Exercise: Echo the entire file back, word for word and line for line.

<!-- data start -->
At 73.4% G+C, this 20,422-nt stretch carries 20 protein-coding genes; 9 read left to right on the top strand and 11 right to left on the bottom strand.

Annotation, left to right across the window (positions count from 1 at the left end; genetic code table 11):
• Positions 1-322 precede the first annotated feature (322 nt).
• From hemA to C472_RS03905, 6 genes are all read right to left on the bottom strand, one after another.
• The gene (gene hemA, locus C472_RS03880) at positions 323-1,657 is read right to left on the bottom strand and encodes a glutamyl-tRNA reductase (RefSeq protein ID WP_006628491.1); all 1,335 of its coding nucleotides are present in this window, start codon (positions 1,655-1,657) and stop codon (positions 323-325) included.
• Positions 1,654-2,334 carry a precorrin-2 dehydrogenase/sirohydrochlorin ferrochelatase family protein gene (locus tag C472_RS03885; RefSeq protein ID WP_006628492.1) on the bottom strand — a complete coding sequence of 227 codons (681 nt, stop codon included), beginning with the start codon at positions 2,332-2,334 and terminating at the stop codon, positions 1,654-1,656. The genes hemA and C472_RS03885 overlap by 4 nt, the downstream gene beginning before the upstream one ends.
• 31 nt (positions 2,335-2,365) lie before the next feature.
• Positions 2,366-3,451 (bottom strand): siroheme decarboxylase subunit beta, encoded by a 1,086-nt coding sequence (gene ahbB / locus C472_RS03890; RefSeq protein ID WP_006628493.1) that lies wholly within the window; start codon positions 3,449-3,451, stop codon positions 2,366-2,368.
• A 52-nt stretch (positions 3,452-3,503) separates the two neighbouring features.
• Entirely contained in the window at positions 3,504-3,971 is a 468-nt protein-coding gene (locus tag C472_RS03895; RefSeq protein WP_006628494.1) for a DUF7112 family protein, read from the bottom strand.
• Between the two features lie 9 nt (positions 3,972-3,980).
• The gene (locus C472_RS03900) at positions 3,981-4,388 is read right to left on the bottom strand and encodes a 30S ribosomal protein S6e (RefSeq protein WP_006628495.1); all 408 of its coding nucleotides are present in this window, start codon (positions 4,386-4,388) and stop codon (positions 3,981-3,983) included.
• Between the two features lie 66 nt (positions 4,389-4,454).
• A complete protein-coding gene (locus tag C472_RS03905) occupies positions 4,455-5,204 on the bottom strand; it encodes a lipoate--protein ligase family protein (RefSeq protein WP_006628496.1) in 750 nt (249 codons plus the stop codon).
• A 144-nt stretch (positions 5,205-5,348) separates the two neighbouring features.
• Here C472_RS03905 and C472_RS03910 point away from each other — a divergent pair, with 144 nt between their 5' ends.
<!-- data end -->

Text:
At 73.4% G+C, this 20,422-nt stretch carries 20 protein-coding genes; 9 read left to right on the top strand and 11 right to left on the bottom strand.

Annotation, left to right across the window (positions count from 1 at the left end; genetic code table 11):
• Positions 1-322 precede the first annotated feature (322 nt).
• From hemA to C472_RS03905, 6 genes are all read right to left on the bottom strand, one after another.
• The gene (gene hemA, locus C472_RS03880) at positions 323-1,657 is read right to left on the bottom strand and encodes a glutamyl-tRNA reductase (RefSeq protein ID WP_006628491.1); all 1,335 of its coding nucleotides are present in this window, start codon (positions 1,655-1,657) and stop codon (positions 323-325) included.
• Positions 1,654-2,334 carry a precorrin-2 dehydrogenase/sirohydrochlorin ferrochelatase family protein gene (locus tag C472_RS03885; RefSeq protein ID WP_006628492.1) on the bottom strand — a complete coding sequence of 227 codons (681 nt, stop codon included), beginning with the start codon at positions 2,332-2,334 and terminating at the stop codon, positions 1,654-1,656. The genes hemA and C472_RS03885 overlap by 4 nt, the downstream gene beginning before the upstream one ends.
• 31 nt (positions 2,335-2,365) lie before the next feature.
• Positions 2,366-3,451 (bottom strand): siroheme decarboxylase subunit beta, encoded by a 1,086-nt coding sequence (gene ahbB / locus C472_RS03890; RefSeq protein ID WP_006628493.1) that lies wholly within the window; start codon positions 3,449-3,451, stop codon positions 2,366-2,368.
• A 52-nt stretch (positions 3,452-3,503) separates the two neighbouring features.
• Entirely contained in the window at positions 3,504-3,971 is a 468-nt protein-coding gene (locus tag C472_RS03895; RefSeq protein WP_006628494.1) for a DUF7112 family protein, read from the bottom strand.
• Between the two features lie 9 nt (positions 3,972-3,980).
• The gene (locus C472_RS03900) at positions 3,981-4,388 is read right to left on the bottom strand and encodes a 30S ribosomal protein S6e (RefSeq protein WP_006628495.1); all 408 of its coding nucleotides are present in this window, start codon (positions 4,386-4,388) and stop codon (positions 3,981-3,983) included.
• Between the two features lie 66 nt (positions 4,389-4,454).
• A complete protein-coding gene (locus tag C472_RS03905) occupies positions 4,455-5,204 on the bottom strand; it encodes a lipoate--protein ligase family protein (RefSeq protein WP_006628496.1) in 750 nt (249 codons plus the stop codon).
• A 144-nt stretch (positions 5,205-5,348) separates the two neighbouring features.
• Here C472_RS03905 and C472_RS03910 point away from each other — a divergent pair, with 144 nt between their 5' ends.